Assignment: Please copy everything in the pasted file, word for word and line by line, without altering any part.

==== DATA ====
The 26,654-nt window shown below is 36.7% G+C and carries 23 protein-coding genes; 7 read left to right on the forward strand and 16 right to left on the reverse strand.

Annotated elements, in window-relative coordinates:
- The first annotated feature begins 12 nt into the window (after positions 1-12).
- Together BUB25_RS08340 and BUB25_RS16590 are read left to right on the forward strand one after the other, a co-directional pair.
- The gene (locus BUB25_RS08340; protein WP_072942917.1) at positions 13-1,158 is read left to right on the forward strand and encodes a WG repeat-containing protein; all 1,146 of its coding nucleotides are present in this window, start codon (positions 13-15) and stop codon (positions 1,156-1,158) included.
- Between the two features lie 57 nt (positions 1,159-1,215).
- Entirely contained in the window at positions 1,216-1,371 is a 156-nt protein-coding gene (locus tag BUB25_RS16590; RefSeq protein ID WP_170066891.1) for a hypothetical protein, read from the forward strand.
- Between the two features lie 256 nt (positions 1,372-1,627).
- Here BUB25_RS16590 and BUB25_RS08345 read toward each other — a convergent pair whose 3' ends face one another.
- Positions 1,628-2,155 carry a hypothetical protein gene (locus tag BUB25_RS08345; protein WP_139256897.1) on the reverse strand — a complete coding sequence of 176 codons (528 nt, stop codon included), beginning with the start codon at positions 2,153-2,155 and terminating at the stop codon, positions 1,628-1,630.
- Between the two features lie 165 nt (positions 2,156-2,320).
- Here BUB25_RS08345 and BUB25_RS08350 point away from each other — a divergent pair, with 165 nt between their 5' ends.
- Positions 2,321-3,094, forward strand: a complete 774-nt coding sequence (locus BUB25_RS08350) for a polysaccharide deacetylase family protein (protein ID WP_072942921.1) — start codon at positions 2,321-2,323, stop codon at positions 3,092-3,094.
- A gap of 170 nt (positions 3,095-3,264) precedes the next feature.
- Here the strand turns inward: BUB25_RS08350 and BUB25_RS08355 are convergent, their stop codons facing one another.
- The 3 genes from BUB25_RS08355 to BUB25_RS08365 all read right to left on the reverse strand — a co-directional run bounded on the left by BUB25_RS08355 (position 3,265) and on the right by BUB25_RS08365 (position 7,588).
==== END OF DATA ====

The 26,654-nt window shown below is 36.7% G+C and carries 23 protein-coding genes; 7 read left to right on the forward strand and 16 right to left on the reverse strand.

Annotated elements, in window-relative coordinates:
- The first annotated feature begins 12 nt into the window (after positions 1-12).
- Together BUB25_RS08340 and BUB25_RS16590 are read left to right on the forward strand one after the other, a co-directional pair.
- The gene (locus BUB25_RS08340; protein WP_072942917.1) at positions 13-1,158 is read left to right on the forward strand and encodes a WG repeat-containing protein; all 1,146 of its coding nucleotides are present in this window, start codon (positions 13-15) and stop codon (positions 1,156-1,158) included.
- Between the two features lie 57 nt (positions 1,159-1,215).
- Entirely contained in the window at positions 1,216-1,371 is a 156-nt protein-coding gene (locus tag BUB25_RS16590; RefSeq protein ID WP_170066891.1) for a hypothetical protein, read from the forward strand.
- Between the two features lie 256 nt (positions 1,372-1,627).
- Here BUB25_RS16590 and BUB25_RS08345 read toward each other — a convergent pair whose 3' ends face one another.
- Positions 1,628-2,155 carry a hypothetical protein gene (locus tag BUB25_RS08345; protein WP_139256897.1) on the reverse strand — a complete coding sequence of 176 codons (528 nt, stop codon included), beginning with the start codon at positions 2,153-2,155 and terminating at the stop codon, positions 1,628-1,630.
- Between the two features lie 165 nt (positions 2,156-2,320).
- Here BUB25_RS08345 and BUB25_RS08350 point away from each other — a divergent pair, with 165 nt between their 5' ends.
- Positions 2,321-3,094, forward strand: a complete 774-nt coding sequence (locus BUB25_RS08350) for a polysaccharide deacetylase family protein (protein ID WP_072942921.1) — start codon at positions 2,321-2,323, stop codon at positions 3,092-3,094.
- A gap of 170 nt (positions 3,095-3,264) precedes the next feature.
- Here the strand turns inward: BUB25_RS08350 and BUB25_RS08355 are convergent, their stop codons facing one another.
- The 3 genes from BUB25_RS08355 to BUB25_RS08365 all read right to left on the reverse strand — a co-directional run bounded on the left by BUB25_RS08355 (position 3,265) and on the right by BUB25_RS08365 (position 7,588).